|US6267471||Oct 26, 1999||Jul 31, 2001||Hewlett-Packard Company||High-efficiency polycrystalline silicon resistor system for use in a thermal inkjet printhead|
|US6270190 *||Jun 12, 1997||Aug 7, 2001||Samsung Electronics Co., Ltd.||Ink-jet printer head and ink spraying method for ink-jet printer|
|US6273555||Aug 16, 1999||Aug 14, 2001||Hewlett-Packard Company||High efficiency ink delivery printhead having improved thermal characteristics|
|US6286939 *||Sep 26, 1997||Sep 11, 2001||Hewlett-Packard Company||Method of treating a metal surface to increase polymer adhesion|
|US6290331||Jul 18, 2000||Sep 18, 2001||Hewlett-Packard Company||High efficiency orifice plate structure and printhead using the same|
|US6290337||Sep 8, 1998||Sep 18, 2001||Hewlett-Packard Company||Print head for ink-jet printing and a method for making print heads|
|US6293654||Apr 22, 1998||Sep 25, 2001||Hewlett-Packard Company||Printhead apparatus|
|US6299294 *||Jul 29, 1999||Oct 9, 2001||Hewlett-Packard Company||High efficiency printhead containing a novel oxynitride-based resistor system|
|US6315384||Jun 26, 2000||Nov 13, 2001||Hewlett-Packard Company||Thermal inkjet printhead and high-efficiency polycrystalline silicon resistor system for use therein|
|US6331049||Mar 12, 1999||Dec 18, 2001||Hewlett-Packard Company||Printhead having varied thickness passivation layer and method of making same|
|US6336713 *||Jul 29, 1999||Jan 8, 2002||Hewlett-Packard Company||High efficiency printhead containing a novel nitride-based resistor system|
|US6375312||Mar 17, 1997||Apr 23, 2002||Canon Kabushiki Kaisha||HEAT GENERATING RESISTOR CONTAINING TaN0.8, SUBSTRATE PROVIDED WITH SAID HEAT GENERATING RESISTOR FOR LIQUID JET HEAD, LIQUID JET HEAD PROVIDED WITH SAID SUBSTRATE, AND LIQUID JET APPARATUS PROVIDED WITH SAID LIQUID JET HEAD|
|US6379986 *||Feb 7, 2001||Apr 30, 2002||Seiko Instruments Inc.||Method of forming tunnel oxide film for superconducting X-ray sensor element|
|US6441838||Jan 19, 2001||Aug 27, 2002||Hewlett-Packard Company||Method of treating a metal surface to increase polymer adhesion|
|US6450622 *||Jun 28, 2001||Sep 17, 2002||Hewlett-Packard Company||Fluid ejection device|
|US6478410 *||Aug 23, 2001||Nov 12, 2002||Hewlett-Packard Company||High thermal efficiency ink jet printhead|
|US6481831||Jul 7, 2000||Nov 19, 2002||Hewlett-Packard Company||Fluid ejection device and method of fabricating|
|US6513913||Jun 28, 2001||Feb 4, 2003||Hewlett-Packard Company||Heating element of a printhead having conductive layer between resistive layers|
|US6530650 *||Jul 27, 2001||Mar 11, 2003||Canon Kabushiki Kaisha||Ink jet head substrate, ink jet head, method for manufacturing ink jet head substrate, method for manufacturing ink jet head, method for using ink jet head and ink jet recording apparatus|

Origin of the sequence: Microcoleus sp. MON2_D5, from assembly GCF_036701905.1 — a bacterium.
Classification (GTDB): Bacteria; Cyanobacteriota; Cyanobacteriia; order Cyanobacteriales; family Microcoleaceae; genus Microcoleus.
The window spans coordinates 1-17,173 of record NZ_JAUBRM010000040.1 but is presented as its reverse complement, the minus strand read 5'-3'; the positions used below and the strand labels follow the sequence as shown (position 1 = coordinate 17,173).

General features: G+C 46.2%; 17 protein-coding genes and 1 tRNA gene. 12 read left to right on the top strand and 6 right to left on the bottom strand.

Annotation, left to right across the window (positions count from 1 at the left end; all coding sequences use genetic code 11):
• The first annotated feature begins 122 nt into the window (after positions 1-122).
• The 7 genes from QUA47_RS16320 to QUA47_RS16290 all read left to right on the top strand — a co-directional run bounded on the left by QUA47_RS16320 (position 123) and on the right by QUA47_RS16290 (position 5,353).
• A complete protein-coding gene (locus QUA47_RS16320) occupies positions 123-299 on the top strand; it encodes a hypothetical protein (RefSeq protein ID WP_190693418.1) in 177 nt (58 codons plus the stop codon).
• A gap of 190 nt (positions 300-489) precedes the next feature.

|US6640402||Aug 1, 2000||Nov 4, 2003||Hewlett-Packard Development Company, L.P.||Method of manufacturing an ink actuator|
|US6705701||Jun 7, 2002||Mar 16, 2004||Hewlett-Packard Development Company, L.P.||Fluid ejection and scanning system with photosensor activation of ejection elements|
|US6747684||Apr 10, 2002||Jun 8, 2004||Hewlett-Packard Development Company, L.P.||Laser triggered inkjet firing|
|US6758552||Dec 6, 1995||Jul 6, 2004||Hewlett-Packard Development Company||Integrated thin-film drive head for thermal ink-jet printer|
|US6799819||Jun 7, 2002||Oct 5, 2004||Hewlett-Packard Development Company, L.P.||Photosensor activation of an ejection element of a fluid ejection device|
|US6880916 *||Mar 26, 2003||Apr 19, 2005||Samsung Electronics Co., Ltd.||Ink-jet printhead and method of manufacturing the same|
|US6893113||Oct 3, 2003||May 17, 2005||Hewlett-Packard Development Company, L.P.||Fluid ejection and scanning system with photosensor activation of ejection elements|
|US6971170 *||Apr 16, 2002||Dec 6, 2005||Microjet Technology Co., Ltd||Method of manufacturing printhead|
|US7080896||Jan 20, 2004||Jul 25, 2006||Lexmark International, Inc.||Micro-fluid ejection device having high resistance heater film|
|US7083250||Jun 7, 2002||Aug 1, 2006||Hewlett-Packard Development Company, L.P.||Fluid ejection and scanning assembly with photosensor activation of ejection elements|
|US7104623||Jun 7, 2002||Sep 12, 2006||Hewlett-Packard Development Company, L.P.||Fluid ejection system with photosensor activation of ejection element|
|US7168157||Apr 29, 2003||Jan 30, 2007||Hewlett-Packard Development Company, L.P.||Method of fabricating a printhead|
|US7195343||Aug 27, 2004||Mar 27, 2007||Lexmark International, Inc.||Low ejection energy micro-fluid ejection heads|
|US7559630||Mar 22, 2006||Jul 14, 2009||Lexmark International, Inc.||Substantially planar fluid ejection actuators and methods related thereto|
|US7716832||Dec 19, 2006||May 18, 2010||Hewlett-Packard Development Company, L.P.||Method of manufacturing a fluid ejection device|
|US7749397||Feb 12, 2007||Jul 6, 2010||Lexmark International, Inc.||Low ejection energy micro-fluid ejection heads|